Voracious professional reading is paramount to this skill. Begin by reading what your clients read. Become fluent in the language (and lingo) of your target industry. Two decades into the information age, there are innumerable sources for business news of all types. The Wall Street Journal, the Financial Times, legal weeklies, trade publications, local business journals, cable networks (e.g. CNBC, Fox Business), Linkedin, blogs, YouTube, online teaching series, audio lectures, news aggregators and similar online resources (such as Bloomberg Law), Reddit, podcasts and audio books are just a handful of the literally thousands of valuable learning tools now available, quite literally, at your fingertips.
Email an article of particular interest to a contact together with an invitation to discuss the subject over lunch. Bringing current industry developments to potential clients’ attention demonstrates that you are fully informed as to the challenges facing your client base today. Become a thought leader in your industry and a trusted source of market intelligence for your clients and colleagues alike.
Increase your visibility in your target industry. Begin by updating your professional biography that appears on your firm’s website. Make sure it accurately captures everything that you can do for potential clients and demonstrates a continuing engagement and participation in your industry.
Write an article on a recent case or market happening in your field. Partner with a senior lawyer to write a client update or similar marketing product sent to clients of your firm. Explore the ever expanding opportunities to be published. The proliferation of online content providers has made the distribution of content easier now than at any other time in history.
Send published pieces to contacts with a stake in the subject matter, again, with an invitation for further discussion. Internal presentations as part of your firm’s internal training program or similar initiative will sharpen your public speaking skills and prepare you for industry panels and other speaking engagements. Being interested and informed about the real-world hurdles your clients face rarely goes unnoticed.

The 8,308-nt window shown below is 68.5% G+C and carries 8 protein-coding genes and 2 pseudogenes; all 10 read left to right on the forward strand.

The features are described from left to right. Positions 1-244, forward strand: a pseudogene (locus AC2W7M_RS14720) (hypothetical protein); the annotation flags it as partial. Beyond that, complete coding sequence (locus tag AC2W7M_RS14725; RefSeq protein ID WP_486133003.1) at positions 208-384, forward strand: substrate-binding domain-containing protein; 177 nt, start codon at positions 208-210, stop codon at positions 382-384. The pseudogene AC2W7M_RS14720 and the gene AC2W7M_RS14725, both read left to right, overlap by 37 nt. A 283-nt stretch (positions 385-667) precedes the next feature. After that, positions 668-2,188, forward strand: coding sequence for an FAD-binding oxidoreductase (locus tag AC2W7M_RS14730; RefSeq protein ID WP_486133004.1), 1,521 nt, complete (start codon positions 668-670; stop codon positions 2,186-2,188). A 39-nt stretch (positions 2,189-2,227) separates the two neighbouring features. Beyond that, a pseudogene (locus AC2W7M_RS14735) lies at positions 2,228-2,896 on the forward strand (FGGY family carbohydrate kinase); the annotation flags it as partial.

A Numbers Game
A fundamental truth of the business generation game is that if it doesn’t hurt a little, you’re doing it wrong. Rejection is the rule, not the exception. As in baseball, succeeding three times out of 10 can land you in the Hall of Fame. Avoid becoming discouraged. Remember that each conference call, each online war room, each set of comments to be turned represents the best possible result of months and years of business development efforts by indefatigable members of your firm.
The work doesn’t develop itself. No matter your workload, be disciplined enough to set aside a regular, dedicated time each week, if not each day, to perform at least one task related to business development. Be tireless. Understand that only a tiny fraction of any attorney’s development efforts will result in being hired. Further, the competition among law firms for premiere work has never been more heated, and your competitors will be using many of these self-same techniques to build their own relationships with your clients.
This column does not necessarily reflect the opinion of The Bureau of National Affairs, Inc. or its owners.
Matthew Clark has almost two decades of legal practice encompassing a broad range of finance and real estate matters. Formerly a partner in the Finance and Real Estate Group of Dechert LLP, he is currently practicing in Boston.